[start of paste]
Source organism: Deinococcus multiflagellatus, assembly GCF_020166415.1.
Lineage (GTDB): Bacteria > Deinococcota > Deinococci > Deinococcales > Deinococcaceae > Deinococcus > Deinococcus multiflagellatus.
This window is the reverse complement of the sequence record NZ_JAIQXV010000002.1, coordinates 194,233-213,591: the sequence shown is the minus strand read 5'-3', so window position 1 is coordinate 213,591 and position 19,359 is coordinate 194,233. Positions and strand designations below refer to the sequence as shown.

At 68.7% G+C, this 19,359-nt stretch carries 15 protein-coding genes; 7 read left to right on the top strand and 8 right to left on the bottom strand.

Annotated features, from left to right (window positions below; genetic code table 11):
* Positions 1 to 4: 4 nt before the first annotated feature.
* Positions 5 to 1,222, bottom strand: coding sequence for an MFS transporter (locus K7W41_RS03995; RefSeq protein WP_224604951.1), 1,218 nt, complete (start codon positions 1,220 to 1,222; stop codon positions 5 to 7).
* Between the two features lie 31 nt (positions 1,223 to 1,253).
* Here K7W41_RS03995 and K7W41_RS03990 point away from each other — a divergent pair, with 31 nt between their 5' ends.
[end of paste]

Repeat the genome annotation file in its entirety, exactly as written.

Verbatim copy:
Source organism: Deinococcus multiflagellatus, assembly GCF_020166415.1.
Lineage (GTDB): Bacteria > Deinococcota > Deinococci > Deinococcales > Deinococcaceae > Deinococcus > Deinococcus multiflagellatus.
This window is the reverse complement of the sequence record NZ_JAIQXV010000002.1, coordinates 194,233-213,591: the sequence shown is the minus strand read 5'-3', so window position 1 is coordinate 213,591 and position 19,359 is coordinate 194,233. Positions and strand designations below refer to the sequence as shown.

At 68.7% G+C, this 19,359-nt stretch carries 15 protein-coding genes; 7 read left to right on the top strand and 8 right to left on the bottom strand.

Annotated features, from left to right (window positions below; genetic code table 11):
* Positions 1 to 4: 4 nt before the first annotated feature.
* Positions 5 to 1,222, bottom strand: coding sequence for an MFS transporter (locus K7W41_RS03995; RefSeq protein WP_224604951.1), 1,218 nt, complete (start codon positions 1,220 to 1,222; stop codon positions 5 to 7).
* Between the two features lie 31 nt (positions 1,223 to 1,253).
* Here K7W41_RS03995 and K7W41_RS03990 point away from each other — a divergent pair, with 31 nt between their 5' ends.